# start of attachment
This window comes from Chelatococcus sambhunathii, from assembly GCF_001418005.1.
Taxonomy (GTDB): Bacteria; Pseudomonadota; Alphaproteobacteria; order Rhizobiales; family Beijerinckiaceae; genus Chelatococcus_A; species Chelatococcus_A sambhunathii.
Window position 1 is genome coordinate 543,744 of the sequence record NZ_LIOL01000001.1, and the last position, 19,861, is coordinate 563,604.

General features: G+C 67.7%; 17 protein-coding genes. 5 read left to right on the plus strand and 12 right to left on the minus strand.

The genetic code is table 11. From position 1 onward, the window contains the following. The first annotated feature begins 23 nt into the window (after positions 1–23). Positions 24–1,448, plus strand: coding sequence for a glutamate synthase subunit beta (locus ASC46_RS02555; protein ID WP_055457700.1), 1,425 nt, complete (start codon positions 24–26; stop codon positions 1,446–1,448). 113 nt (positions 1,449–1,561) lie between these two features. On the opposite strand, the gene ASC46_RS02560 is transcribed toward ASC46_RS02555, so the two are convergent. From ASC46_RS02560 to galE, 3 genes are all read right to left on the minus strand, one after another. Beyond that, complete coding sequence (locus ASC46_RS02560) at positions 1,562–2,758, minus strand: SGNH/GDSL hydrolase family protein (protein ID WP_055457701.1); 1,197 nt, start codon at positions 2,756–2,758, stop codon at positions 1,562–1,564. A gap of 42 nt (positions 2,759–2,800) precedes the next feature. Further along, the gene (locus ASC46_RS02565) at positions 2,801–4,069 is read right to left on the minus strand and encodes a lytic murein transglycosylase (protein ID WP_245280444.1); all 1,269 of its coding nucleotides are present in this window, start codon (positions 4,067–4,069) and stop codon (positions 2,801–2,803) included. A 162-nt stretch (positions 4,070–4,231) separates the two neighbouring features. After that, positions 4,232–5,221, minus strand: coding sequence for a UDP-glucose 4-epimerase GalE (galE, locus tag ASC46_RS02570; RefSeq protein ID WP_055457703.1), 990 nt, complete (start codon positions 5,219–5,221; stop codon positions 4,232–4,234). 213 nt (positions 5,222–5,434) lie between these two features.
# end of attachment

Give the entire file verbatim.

This window comes from Chelatococcus sambhunathii, from assembly GCF_001418005.1.
Taxonomy (GTDB): Bacteria; Pseudomonadota; Alphaproteobacteria; order Rhizobiales; family Beijerinckiaceae; genus Chelatococcus_A; species Chelatococcus_A sambhunathii.
Window position 1 is genome coordinate 543,744 of the sequence record NZ_LIOL01000001.1, and the last position, 19,861, is coordinate 563,604.

General features: G+C 67.7%; 17 protein-coding genes. 5 read left to right on the plus strand and 12 right to left on the minus strand.

The genetic code is table 11. From position 1 onward, the window contains the following. The first annotated feature begins 23 nt into the window (after positions 1–23). Positions 24–1,448, plus strand: coding sequence for a glutamate synthase subunit beta (locus ASC46_RS02555; protein ID WP_055457700.1), 1,425 nt, complete (start codon positions 24–26; stop codon positions 1,446–1,448). 113 nt (positions 1,449–1,561) lie between these two features. On the opposite strand, the gene ASC46_RS02560 is transcribed toward ASC46_RS02555, so the two are convergent. From ASC46_RS02560 to galE, 3 genes are all read right to left on the minus strand, one after another. Beyond that, complete coding sequence (locus ASC46_RS02560) at positions 1,562–2,758, minus strand: SGNH/GDSL hydrolase family protein (protein ID WP_055457701.1); 1,197 nt, start codon at positions 2,756–2,758, stop codon at positions 1,562–1,564. A gap of 42 nt (positions 2,759–2,800) precedes the next feature. Further along, the gene (locus ASC46_RS02565) at positions 2,801–4,069 is read right to left on the minus strand and encodes a lytic murein transglycosylase (protein ID WP_245280444.1); all 1,269 of its coding nucleotides are present in this window, start codon (positions 4,067–4,069) and stop codon (positions 2,801–2,803) included. A 162-nt stretch (positions 4,070–4,231) separates the two neighbouring features. After that, positions 4,232–5,221, minus strand: coding sequence for a UDP-glucose 4-epimerase GalE (galE, locus tag ASC46_RS02570; RefSeq protein ID WP_055457703.1), 990 nt, complete (start codon positions 5,219–5,221; stop codon positions 4,232–4,234). 213 nt (positions 5,222–5,434) lie between these two features.